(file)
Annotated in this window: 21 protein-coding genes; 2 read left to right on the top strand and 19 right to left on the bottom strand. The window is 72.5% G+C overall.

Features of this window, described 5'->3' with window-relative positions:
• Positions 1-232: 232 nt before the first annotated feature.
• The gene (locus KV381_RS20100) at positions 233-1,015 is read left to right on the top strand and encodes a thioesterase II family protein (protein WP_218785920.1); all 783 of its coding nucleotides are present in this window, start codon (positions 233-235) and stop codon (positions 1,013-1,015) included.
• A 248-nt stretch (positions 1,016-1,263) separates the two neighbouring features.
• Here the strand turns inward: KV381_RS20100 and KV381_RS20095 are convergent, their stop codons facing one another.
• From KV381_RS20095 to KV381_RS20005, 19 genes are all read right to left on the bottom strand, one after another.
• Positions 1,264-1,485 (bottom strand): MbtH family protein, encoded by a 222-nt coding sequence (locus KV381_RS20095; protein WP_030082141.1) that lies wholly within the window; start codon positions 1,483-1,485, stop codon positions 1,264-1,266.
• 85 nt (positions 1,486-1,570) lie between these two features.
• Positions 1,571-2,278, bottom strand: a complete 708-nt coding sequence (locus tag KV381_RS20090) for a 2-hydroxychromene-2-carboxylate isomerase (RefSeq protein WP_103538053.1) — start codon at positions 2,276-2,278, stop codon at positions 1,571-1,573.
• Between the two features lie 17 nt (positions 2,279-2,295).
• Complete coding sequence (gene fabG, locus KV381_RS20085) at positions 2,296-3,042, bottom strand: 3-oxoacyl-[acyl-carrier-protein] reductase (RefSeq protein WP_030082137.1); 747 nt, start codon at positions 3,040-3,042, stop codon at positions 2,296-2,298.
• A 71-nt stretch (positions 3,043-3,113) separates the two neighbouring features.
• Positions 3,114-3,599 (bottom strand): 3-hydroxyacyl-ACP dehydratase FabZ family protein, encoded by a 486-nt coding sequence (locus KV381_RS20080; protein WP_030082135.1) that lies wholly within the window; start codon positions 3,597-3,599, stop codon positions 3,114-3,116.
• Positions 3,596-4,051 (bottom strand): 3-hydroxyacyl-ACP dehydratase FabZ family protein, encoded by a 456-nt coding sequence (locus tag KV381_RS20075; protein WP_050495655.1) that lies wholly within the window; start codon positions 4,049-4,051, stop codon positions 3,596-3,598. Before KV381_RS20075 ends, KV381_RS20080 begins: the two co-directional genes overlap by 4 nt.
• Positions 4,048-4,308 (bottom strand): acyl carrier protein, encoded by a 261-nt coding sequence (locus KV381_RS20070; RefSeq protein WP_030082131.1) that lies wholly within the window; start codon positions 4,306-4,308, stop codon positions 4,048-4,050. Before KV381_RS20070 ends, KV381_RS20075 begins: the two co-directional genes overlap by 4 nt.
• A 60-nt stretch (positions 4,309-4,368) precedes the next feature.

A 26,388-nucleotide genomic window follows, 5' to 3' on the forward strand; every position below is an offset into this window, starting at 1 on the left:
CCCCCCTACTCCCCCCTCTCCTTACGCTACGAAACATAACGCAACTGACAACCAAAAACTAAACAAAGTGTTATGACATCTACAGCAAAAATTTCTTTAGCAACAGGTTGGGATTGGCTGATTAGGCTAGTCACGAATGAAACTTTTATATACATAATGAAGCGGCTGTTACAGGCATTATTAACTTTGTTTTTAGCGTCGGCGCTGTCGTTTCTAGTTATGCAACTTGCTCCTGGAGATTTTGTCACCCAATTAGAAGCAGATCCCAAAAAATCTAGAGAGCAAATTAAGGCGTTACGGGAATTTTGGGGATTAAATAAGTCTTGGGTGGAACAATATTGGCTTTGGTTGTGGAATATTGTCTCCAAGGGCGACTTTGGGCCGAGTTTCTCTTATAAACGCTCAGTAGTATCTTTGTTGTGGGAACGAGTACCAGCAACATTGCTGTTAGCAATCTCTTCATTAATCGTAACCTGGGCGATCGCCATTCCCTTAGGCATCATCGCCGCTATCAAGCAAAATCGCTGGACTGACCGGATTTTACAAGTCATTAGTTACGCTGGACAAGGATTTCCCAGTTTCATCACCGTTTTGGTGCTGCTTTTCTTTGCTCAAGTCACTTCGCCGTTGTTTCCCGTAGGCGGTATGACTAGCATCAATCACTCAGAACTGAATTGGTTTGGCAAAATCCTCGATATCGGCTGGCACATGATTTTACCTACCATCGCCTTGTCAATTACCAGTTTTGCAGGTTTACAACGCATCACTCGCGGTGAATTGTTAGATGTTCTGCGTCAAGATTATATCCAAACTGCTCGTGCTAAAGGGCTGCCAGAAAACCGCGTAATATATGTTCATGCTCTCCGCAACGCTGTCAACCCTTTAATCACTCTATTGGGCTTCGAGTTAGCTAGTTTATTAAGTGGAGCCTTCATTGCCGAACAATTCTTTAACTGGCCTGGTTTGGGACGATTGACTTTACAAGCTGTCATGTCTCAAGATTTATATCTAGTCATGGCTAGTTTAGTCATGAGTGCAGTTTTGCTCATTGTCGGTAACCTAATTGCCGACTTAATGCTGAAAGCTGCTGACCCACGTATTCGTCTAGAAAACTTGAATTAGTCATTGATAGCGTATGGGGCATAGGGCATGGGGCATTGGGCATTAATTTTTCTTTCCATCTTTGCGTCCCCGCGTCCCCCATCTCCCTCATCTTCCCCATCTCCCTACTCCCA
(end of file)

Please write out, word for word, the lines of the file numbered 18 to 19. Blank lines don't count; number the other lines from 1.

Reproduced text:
A 26,388-nucleotide genomic window follows, 5' to 3' on the forward strand; every position below is an offset into this window, starting at 1 on the left:
CCCCCCTACTCCCCCCTCTCCTTACGCTACGAAACATAACGCAACTGACAACCAAAAACTAAACAAAGTGTTATGACATCTACAGCAAAAATTTCTTTAGCAACAGGTTGGGATTGGCTGATTAGGCTAGTCACGAATGAAACTTTTATATACATAATGAAGCGGCTGTTACAGGCATTATTAACTTTGTTTTTAGCGTCGGCGCTGTCGTTTCTAGTTATGCAACTTGCTCCTGGAGATTTTGTCACCCAATTAGAAGCAGATCCCAAAAAATCTAGAGAGCAAATTAAGGCGTTACGGGAATTTTGGGGATTAAATAAGTCTTGGGTGGAACAATATTGGCTTTGGTTGTGGAATATTGTCTCCAAGGGCGACTTTGGGCCGAGTTTCTCTTATAAACGCTCAGTAGTATCTTTGTTGTGGGAACGAGTACCAGCAACATTGCTGTTAGCAATCTCTTCATTAATCGTAACCTGGGCGATCGCCATTCCCTTAGGCATCATCGCCGCTATCAAGCAAAATCGCTGGACTGACCGGATTTTACAAGTCATTAGTTACGCTGGACAAGGATTTCCCAGTTTCATCACCGTTTTGGTGCTGCTTTTCTTTGCTCAAGTCACTTCGCCGTTGTTTCCCGTAGGCGGTATGACTAGCATCAATCACTCAGAACTGAATTGGTTTGGCAAAATCCTCGATATCGGCTGGCACATGATTTTACCTACCATCGCCTTGTCAATTACCAGTTTTGCAGGTTTACAACGCATCACTCGCGGTGAATTGTTAGATGTTCTGCGTCAAGATTATATCCAAACTGCTCGTGCTAAAGGGCTGCCAGAAAACCGCGTAATATATGTTCATGCTCTCCGCAACGCTGTCAACCCTTTAATCACTCTATTGGGCTTCGAGTTAGCTAGTTTATTAAGTGGAGCCTTCATTGCCGAACAATTCTTTAACTGGCCTGGTTTGGGACGATTGACTTTACAAGCTGTCATGTCTCAAGATTTATATCTAGTCATGGCTAGTTTAGTCATGAGTGCAGTTTTGCTCATTGTCGGTAACCTAATTGCCGACTTAATGCTGAAAGCTGCTGACCCACGTATTCGTCTAGAAAACTTGAATTAGTCATTGATAGCGTATGGGGCATAGGGCATGGGGCATTGGGCATTAATTTTTCTTTCCATCTTTGCGTCCCCGCGTCCCCCATCTCCCTCATCTTCCCCATCTCCCTACTCCCA